March 1 primaries are first elections under state's new political maps

Several lawsuits have been filed against the maps, arguing they violate the federal Voting Rights Act

By Jody Seaborn

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Texas State Capitol (Credit: Shutterstock)
 

It may seem to be in the distant past, but it was only three months ago that the Republican-controlled Texas Legislature closed its third special session by approving new congressional, legislative and State Board of Education maps.

In politics, attentions shift quickly, especially when new elections are within sight — now just a couple of weeks away. The 2022 Texas primary elections are March 1, with early voting set to begin Feb. 14.

The primaries are the first being held under the new political maps drawn by lawmakers in October and signed into law by Gov. Greg Abbott in response to Texas' population growth as recorded by the 2020 census. Statewide offices including governor, lieutenant governor and attorney general also are on next month's primary ballots.

Several lawsuits filed in federal court, including one by the U.S. Department of Justice, argue that the new maps should be scrapped because they violate the Voting Rights Act of 1965 by intentionally diluting the voting strength of Hispanic and Black voters. A separate lawsuit filed in state court says the new Texas House map also violates the state constitution.

Texas' population increased by 4 million people between the 2010 and 2020 censuses, earning the state two new congressional seats. People of color made up 95% of the state's population increase during the past decade, census data show, with half the growth coming from the state's Hispanic population alone. However, the new political maps do not reflect that growth, the lawsuits say.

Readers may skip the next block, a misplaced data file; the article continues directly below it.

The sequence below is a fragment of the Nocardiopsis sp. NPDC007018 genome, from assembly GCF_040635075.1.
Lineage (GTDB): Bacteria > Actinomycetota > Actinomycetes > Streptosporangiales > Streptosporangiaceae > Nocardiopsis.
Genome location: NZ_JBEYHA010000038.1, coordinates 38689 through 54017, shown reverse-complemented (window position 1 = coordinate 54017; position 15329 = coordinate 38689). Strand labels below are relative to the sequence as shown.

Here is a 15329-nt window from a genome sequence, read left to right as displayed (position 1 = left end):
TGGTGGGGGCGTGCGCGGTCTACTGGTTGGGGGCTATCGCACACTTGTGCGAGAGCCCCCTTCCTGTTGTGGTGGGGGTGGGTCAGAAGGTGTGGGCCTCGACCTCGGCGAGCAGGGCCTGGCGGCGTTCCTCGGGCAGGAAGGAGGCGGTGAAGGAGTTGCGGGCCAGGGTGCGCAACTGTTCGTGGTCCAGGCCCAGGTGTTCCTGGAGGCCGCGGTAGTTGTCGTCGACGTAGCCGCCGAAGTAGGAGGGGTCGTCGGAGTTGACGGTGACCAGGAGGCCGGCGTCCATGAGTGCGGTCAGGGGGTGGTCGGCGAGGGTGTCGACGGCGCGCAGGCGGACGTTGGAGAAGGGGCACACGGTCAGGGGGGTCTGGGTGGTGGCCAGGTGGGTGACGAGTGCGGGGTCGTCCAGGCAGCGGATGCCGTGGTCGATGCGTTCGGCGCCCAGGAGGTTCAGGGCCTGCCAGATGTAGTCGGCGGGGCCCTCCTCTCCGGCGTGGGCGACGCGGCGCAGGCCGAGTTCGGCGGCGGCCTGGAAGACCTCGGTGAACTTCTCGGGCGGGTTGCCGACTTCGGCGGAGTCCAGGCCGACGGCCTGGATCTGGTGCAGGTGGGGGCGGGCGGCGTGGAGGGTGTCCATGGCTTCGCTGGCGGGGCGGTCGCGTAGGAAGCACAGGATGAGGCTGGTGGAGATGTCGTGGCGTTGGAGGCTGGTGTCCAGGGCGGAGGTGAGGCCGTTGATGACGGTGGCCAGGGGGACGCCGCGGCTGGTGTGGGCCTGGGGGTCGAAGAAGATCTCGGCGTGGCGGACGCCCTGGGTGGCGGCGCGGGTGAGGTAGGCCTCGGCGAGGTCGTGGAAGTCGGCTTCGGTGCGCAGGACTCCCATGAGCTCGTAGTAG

For example, as noted in a Texas Tribune analysis, Hispanic and white residents make up just under 40% each of the state's population, according to the 2020 census. But the Legislature's new maps do not recognize that the two populations are nearly equal. Instead, they put whites in the majority in 23 of 38 congressional districts (60.5%), 89 of 150 state House districts (59.3%) and 20 of 31 state Senate districts (64.5%). Hispanics, meanwhile, are the majority in only seven congressional districts (18.4%), 30 Texas House districts (20%) and seven Senate districts (22.6%).

The Voting Rights Act once required states, such as Texas, with a history of racial discrimination to seek "preclearance" from the federal government before they could enact voting changes. That tool is no longer available to challengers of the new maps because of a U.S. Supreme Court ruling in 2013, but other sections of the Voting Rights Act remain intact, and it is under these provisions that Texas is being sued.

This election cycle has also seen 25 state representatives and five senators announce that they were either leaving politics or had decided to run for another office. The exact composition of the 88th Texas Legislature, which will convene in January 2023, awaits the results of March's primary and November's general elections. Looking strictly in terms of open seats and assuming all incumbents win reelection, however, the number of first-time lawmakers next year will roughly equal the average number of freshmen sworn in over the past half-dozen sessions — 27 representatives, five senators. Visit the Legislative Reference Library of Texas at www.lrl.texas.gov for details about the membership of each Legislature since 1995.

Elections weren't the only topic of political discussion as Texans headed into the new year. A lingering question was whether Abbott would call a fourth special session to address COVID-19 vaccine mandates — as a growing number of Republican leaders were urging him to do. Ordinarily the time between regular sessions is a period spent working on interim charges issued by the lieutenant governor and speaker of the House, not on the possibility of another special session called a year after the last regular session began.

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